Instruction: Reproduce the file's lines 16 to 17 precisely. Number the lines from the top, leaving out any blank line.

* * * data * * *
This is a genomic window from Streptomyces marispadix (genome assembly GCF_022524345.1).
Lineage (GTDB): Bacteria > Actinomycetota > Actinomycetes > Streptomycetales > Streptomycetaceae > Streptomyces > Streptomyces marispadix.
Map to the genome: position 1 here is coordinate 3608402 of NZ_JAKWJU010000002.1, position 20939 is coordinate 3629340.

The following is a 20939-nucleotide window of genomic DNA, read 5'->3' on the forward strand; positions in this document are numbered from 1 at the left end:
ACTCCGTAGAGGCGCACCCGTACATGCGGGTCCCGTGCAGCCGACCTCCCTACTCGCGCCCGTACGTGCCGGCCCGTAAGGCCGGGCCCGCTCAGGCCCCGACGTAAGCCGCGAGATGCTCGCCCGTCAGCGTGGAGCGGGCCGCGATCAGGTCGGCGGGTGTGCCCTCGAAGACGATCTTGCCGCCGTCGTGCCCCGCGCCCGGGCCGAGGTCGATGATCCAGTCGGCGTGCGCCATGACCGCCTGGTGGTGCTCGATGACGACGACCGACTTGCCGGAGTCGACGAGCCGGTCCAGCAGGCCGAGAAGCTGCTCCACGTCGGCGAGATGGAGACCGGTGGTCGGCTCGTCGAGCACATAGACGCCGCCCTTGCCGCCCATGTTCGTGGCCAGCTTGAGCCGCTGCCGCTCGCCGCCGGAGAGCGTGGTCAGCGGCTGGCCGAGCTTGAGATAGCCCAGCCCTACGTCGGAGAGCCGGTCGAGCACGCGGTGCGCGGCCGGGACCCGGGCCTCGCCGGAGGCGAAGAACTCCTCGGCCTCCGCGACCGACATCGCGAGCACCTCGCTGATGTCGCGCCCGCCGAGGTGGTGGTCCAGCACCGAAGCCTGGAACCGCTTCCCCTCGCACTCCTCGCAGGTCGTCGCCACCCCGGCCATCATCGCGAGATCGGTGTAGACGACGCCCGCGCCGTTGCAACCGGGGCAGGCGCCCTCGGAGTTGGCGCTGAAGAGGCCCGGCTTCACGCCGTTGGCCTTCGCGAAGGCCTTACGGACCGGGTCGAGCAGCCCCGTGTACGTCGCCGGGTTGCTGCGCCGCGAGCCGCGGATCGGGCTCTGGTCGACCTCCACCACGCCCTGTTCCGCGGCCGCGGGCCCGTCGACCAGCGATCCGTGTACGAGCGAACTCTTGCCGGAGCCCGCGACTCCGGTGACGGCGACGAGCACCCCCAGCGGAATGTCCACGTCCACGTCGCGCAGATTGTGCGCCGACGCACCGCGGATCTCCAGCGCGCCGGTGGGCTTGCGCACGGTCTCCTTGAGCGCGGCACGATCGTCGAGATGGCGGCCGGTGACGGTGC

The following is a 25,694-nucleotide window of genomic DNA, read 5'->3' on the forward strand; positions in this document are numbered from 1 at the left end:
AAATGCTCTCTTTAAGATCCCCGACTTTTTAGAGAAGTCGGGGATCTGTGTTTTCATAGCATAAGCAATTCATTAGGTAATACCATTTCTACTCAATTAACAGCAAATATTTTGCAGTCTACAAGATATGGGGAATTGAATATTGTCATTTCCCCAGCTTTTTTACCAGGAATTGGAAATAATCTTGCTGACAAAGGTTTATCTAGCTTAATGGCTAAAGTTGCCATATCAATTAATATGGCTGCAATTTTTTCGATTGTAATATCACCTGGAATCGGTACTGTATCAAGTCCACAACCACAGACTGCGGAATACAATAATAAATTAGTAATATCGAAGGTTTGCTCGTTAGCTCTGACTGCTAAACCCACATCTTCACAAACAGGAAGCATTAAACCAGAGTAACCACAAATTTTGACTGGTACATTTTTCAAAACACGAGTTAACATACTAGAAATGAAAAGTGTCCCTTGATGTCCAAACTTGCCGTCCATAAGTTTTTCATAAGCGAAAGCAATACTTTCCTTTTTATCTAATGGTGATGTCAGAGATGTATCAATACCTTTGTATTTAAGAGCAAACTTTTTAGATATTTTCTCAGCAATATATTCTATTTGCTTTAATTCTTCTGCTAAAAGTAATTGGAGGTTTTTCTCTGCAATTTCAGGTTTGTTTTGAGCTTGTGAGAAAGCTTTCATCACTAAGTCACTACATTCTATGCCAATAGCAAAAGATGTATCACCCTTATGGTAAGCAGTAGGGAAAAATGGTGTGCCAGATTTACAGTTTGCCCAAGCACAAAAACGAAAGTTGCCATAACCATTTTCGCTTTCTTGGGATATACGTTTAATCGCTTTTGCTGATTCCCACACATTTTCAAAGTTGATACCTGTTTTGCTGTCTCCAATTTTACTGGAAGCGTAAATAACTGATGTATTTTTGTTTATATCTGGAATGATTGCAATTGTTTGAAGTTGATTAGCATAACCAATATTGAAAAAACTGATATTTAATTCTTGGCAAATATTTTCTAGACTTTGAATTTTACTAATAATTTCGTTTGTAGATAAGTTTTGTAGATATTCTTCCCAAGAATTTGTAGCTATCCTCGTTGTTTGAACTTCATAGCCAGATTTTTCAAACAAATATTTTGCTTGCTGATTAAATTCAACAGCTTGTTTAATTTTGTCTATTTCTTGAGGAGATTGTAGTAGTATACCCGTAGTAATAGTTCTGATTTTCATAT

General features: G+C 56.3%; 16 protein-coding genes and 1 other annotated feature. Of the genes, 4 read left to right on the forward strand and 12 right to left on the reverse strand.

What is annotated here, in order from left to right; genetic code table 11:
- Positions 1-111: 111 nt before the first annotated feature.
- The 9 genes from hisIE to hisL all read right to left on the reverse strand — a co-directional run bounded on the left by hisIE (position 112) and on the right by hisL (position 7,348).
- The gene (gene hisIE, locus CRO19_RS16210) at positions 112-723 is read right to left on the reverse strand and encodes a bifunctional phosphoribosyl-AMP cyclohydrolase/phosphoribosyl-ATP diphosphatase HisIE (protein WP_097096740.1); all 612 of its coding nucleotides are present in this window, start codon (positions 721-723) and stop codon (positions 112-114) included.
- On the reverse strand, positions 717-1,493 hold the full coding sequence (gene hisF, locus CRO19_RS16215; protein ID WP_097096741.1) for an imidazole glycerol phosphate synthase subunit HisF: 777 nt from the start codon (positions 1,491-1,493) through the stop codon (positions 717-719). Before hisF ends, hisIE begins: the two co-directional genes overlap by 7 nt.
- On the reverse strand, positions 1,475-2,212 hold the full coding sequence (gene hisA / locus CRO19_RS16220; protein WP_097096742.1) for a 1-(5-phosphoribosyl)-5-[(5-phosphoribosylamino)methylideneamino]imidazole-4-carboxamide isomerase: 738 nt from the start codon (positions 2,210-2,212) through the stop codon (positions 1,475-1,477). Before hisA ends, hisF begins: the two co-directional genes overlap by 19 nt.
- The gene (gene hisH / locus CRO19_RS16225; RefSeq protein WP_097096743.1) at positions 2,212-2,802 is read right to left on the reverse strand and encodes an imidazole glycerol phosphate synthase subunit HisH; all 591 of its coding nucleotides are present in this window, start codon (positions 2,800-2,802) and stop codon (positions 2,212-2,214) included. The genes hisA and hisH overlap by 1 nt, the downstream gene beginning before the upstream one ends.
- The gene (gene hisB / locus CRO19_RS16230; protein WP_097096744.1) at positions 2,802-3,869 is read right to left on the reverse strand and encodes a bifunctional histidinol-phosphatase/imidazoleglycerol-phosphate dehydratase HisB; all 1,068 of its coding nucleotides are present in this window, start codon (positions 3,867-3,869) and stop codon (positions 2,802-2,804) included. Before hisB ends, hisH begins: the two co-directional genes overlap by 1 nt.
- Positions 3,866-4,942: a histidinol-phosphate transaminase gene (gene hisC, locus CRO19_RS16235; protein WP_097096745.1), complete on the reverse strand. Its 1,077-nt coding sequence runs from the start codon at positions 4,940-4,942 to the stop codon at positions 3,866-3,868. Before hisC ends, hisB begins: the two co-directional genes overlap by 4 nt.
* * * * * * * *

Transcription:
- The gene (gene hisB / locus CRO19_RS16230; protein WP_097096744.1) at positions 2,802-3,869 is read right to left on the reverse strand and encodes a bifunctional histidinol-phosphatase/imidazoleglycerol-phosphate dehydratase HisB; all 1,068 of its coding nucleotides are present in this window, start codon (positions 3,867-3,869) and stop codon (positions 2,802-2,804) included. Before hisB ends, hisH begins: the two co-directional genes overlap by 1 nt.
- Positions 3,866-4,942: a histidinol-phosphate transaminase gene (gene hisC, locus CRO19_RS16235; protein WP_097096745.1), complete on the reverse strand. Its 1,077-nt coding sequence runs from the start codon at positions 4,940-4,942 to the stop codon at positions 3,866-3,868. Before hisC ends, hisB begins: the two co-directional genes overlap by 4 nt.